Late Adulthood: Stage of Life

Late adulthood, perhaps, can be called the most controversial stage in human life. People in this period of life are full of knowledge and experience but practically do not have the opportunity to realize them. In addition, there is a double attitude in society towards older people. Although they are deservedly considered wise, they are often compared to children because of their helplessness and the help and care they need. Thus, the elderly face a massive number of challenges and contradictions every day. The purpose of this reflection paper is to highlight the main problematic points related to human development in late adulthood and discuss their importance.

Contact with late adulthood and the problems of this age is inevitable for all of us. At the same time, people have to face such difficulties long before their own aging. I am a confirmation of this example because I have an elderly mother. She is currently 89 years old, and, unfortunately, the effects of aging are beginning to affect her little by little. As is usually the case with this process, her health becomes increasingly fragile, and her memory and cognitive abilities slowly decline (Berk, 2018).

Every day she needs more help, currently implemented by special home aid services daily with my support at a distance. Such measures can make a person’s life somewhat easier, but they cannot radically change the situation. Analyzing the state of my mother, I understand how important the environment and the environment in which a person is.

Therefore, one of the main problems I would like to draw attention to is the conditions in which people live in late adulthood. Often, living conditions in a particular apartment do not meet the basic requirements. At the same time, studies show that people living in cleaner environmental conditions, having access to physical activity and quality nutrition, can live much longer and can even be cured of severe diseases (Buettner, 2012). Therefore, in my opinion, it is the environment of older people that needs to be paid the most attention. Older adults are often not very picky and can out of habit exist even in those conditions in which no adult would be. Significant coverage of this problem will allow foster respect for themselves and their old age in current adults and help the elderly change their lives for the better.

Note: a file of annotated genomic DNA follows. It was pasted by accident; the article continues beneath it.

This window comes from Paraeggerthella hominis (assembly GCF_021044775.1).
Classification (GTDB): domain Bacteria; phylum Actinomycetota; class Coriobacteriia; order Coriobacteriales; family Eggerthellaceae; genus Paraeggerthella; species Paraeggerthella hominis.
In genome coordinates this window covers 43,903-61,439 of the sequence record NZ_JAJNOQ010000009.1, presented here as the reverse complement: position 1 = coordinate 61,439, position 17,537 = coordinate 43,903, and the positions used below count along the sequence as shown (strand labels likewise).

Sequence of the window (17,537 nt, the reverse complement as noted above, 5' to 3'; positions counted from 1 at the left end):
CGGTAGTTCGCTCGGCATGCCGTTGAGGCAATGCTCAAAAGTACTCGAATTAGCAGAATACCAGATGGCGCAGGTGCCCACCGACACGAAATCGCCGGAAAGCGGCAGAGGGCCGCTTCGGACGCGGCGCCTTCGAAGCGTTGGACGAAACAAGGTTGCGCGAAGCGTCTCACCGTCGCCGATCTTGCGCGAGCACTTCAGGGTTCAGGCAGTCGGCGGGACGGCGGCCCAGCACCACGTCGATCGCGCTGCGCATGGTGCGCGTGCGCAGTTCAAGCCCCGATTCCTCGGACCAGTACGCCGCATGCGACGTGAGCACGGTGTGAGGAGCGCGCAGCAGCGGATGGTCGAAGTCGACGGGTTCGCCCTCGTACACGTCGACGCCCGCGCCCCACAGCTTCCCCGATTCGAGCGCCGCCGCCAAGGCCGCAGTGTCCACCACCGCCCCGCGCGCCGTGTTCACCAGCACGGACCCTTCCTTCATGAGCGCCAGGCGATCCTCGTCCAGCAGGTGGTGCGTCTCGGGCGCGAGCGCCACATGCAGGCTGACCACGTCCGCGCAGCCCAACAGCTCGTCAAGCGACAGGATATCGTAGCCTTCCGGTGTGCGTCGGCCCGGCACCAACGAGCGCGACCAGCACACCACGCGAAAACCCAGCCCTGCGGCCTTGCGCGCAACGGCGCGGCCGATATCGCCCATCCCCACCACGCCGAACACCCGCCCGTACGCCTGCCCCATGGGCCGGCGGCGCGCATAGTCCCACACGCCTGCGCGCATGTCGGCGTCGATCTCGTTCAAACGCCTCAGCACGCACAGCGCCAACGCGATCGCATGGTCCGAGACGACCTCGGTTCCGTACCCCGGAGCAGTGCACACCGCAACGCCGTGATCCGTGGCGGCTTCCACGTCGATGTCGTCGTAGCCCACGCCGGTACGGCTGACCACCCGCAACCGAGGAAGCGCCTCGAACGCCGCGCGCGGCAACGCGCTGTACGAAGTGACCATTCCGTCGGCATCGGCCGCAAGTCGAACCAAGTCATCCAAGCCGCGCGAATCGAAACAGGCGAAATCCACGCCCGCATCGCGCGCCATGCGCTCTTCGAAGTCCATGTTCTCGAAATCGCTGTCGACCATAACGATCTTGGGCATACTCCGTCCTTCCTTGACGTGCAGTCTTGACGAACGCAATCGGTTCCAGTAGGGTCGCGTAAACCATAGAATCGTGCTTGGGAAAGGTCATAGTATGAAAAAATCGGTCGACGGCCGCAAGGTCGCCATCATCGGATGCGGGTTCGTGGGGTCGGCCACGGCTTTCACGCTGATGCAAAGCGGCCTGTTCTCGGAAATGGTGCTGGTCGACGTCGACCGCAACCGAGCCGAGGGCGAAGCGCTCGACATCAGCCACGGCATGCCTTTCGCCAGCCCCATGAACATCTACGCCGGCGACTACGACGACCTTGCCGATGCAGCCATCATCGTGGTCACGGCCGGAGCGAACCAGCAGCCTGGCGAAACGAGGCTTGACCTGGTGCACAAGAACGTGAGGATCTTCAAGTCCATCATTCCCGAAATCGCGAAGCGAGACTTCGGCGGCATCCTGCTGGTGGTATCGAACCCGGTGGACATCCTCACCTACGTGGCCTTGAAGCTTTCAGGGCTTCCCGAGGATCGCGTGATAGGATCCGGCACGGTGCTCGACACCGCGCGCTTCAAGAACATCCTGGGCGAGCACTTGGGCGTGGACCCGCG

One of the potential solutions, in this case, is the cohabitation of children and their parents. Although there is a tendency toward nuclear families, this behavior has serious negative consequences for the elderly. First of all, they are associated with the lack of any care for them. Even home aid services are not a complete solution, since it does not solve the second component of the problem. It is loneliness, a compelling factor that is often stigmatized and therefore not discussed (Gorman, 2017).

Since the circle of communication and acquaintances of people gradually decreases with age, loneliness is a widespread phenomenon that can lead to poor health. In the context of older people who already have medical conditions, such as those with dementia, lack of contact with loved ones can significantly reduce the quality of life (Planos, 2014). However, these theses are valid in the opposite direction.